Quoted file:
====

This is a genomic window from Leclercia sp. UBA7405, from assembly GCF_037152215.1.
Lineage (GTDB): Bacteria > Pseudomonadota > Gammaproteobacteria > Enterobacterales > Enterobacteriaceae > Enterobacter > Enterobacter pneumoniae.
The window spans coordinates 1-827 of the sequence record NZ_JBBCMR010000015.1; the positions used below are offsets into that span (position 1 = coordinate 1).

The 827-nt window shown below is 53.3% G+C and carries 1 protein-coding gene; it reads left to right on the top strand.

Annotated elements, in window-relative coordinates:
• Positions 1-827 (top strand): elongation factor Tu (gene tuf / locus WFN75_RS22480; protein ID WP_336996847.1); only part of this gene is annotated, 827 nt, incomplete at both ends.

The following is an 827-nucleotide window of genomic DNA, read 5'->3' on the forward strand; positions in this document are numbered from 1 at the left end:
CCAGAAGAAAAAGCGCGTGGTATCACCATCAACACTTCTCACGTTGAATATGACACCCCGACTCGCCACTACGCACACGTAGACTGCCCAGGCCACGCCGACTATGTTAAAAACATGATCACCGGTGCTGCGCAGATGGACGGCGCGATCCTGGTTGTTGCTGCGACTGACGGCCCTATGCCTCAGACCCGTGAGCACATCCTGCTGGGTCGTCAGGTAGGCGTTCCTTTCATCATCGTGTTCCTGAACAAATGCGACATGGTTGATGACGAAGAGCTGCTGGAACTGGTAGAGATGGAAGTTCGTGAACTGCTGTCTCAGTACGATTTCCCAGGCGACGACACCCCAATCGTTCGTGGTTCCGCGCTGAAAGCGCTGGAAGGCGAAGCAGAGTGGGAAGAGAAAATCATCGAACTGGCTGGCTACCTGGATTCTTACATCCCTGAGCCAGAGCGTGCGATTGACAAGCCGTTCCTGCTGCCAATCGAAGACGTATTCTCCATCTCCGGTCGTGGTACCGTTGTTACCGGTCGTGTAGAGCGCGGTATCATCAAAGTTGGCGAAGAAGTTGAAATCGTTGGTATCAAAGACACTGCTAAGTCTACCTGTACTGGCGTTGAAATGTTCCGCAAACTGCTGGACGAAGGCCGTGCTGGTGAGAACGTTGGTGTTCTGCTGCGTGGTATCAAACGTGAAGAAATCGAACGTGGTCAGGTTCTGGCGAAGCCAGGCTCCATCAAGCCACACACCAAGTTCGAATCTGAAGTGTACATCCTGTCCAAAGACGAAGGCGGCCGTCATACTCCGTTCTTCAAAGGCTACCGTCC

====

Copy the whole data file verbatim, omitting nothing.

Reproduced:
This is a genomic window from Leclercia sp. UBA7405, from assembly GCF_037152215.1.
Lineage (GTDB): Bacteria > Pseudomonadota > Gammaproteobacteria > Enterobacterales > Enterobacteriaceae > Enterobacter > Enterobacter pneumoniae.
The window spans coordinates 1-827 of the sequence record NZ_JBBCMR010000015.1; the positions used below are offsets into that span (position 1 = coordinate 1).

The 827-nt window shown below is 53.3% G+C and carries 1 protein-coding gene; it reads left to right on the top strand.

Annotated elements, in window-relative coordinates:
• Positions 1-827 (top strand): elongation factor Tu (gene tuf / locus WFN75_RS22480; protein ID WP_336996847.1); only part of this gene is annotated, 827 nt, incomplete at both ends.

The following is an 827-nucleotide window of genomic DNA, read 5'->3' on the forward strand; positions in this document are numbered from 1 at the left end:
CCAGAAGAAAAAGCGCGTGGTATCACCATCAACACTTCTCACGTTGAATATGACACCCCGACTCGCCACTACGCACACGTAGACTGCCCAGGCCACGCCGACTATGTTAAAAACATGATCACCGGTGCTGCGCAGATGGACGGCGCGATCCTGGTTGTTGCTGCGACTGACGGCCCTATGCCTCAGACCCGTGAGCACATCCTGCTGGGTCGTCAGGTAGGCGTTCCTTTCATCATCGTGTTCCTGAACAAATGCGACATGGTTGATGACGAAGAGCTGCTGGAACTGGTAGAGATGGAAGTTCGTGAACTGCTGTCTCAGTACGATTTCCCAGGCGACGACACCCCAATCGTTCGTGGTTCCGCGCTGAAAGCGCTGGAAGGCGAAGCAGAGTGGGAAGAGAAAATCATCGAACTGGCTGGCTACCTGGATTCTTACATCCCTGAGCCAGAGCGTGCGATTGACAAGCCGTTCCTGCTGCCAATCGAAGACGTATTCTCCATCTCCGGTCGTGGTACCGTTGTTACCGGTCGTGTAGAGCGCGGTATCATCAAAGTTGGCGAAGAAGTTGAAATCGTTGGTATCAAAGACACTGCTAAGTCTACCTGTACTGGCGTTGAAATGTTCCGCAAACTGCTGGACGAAGGCCGTGCTGGTGAGAACGTTGGTGTTCTGCTGCGTGGTATCAAACGTGAAGAAATCGAACGTGGTCAGGTTCTGGCGAAGCCAGGCTCCATCAAGCCACACACCAAGTTCGAATCTGAAGTGTACATCCTGTCCAAAGACGAAGGCGGCCGTCATACTCCGTTCTTCAAAGGCTACCGTCC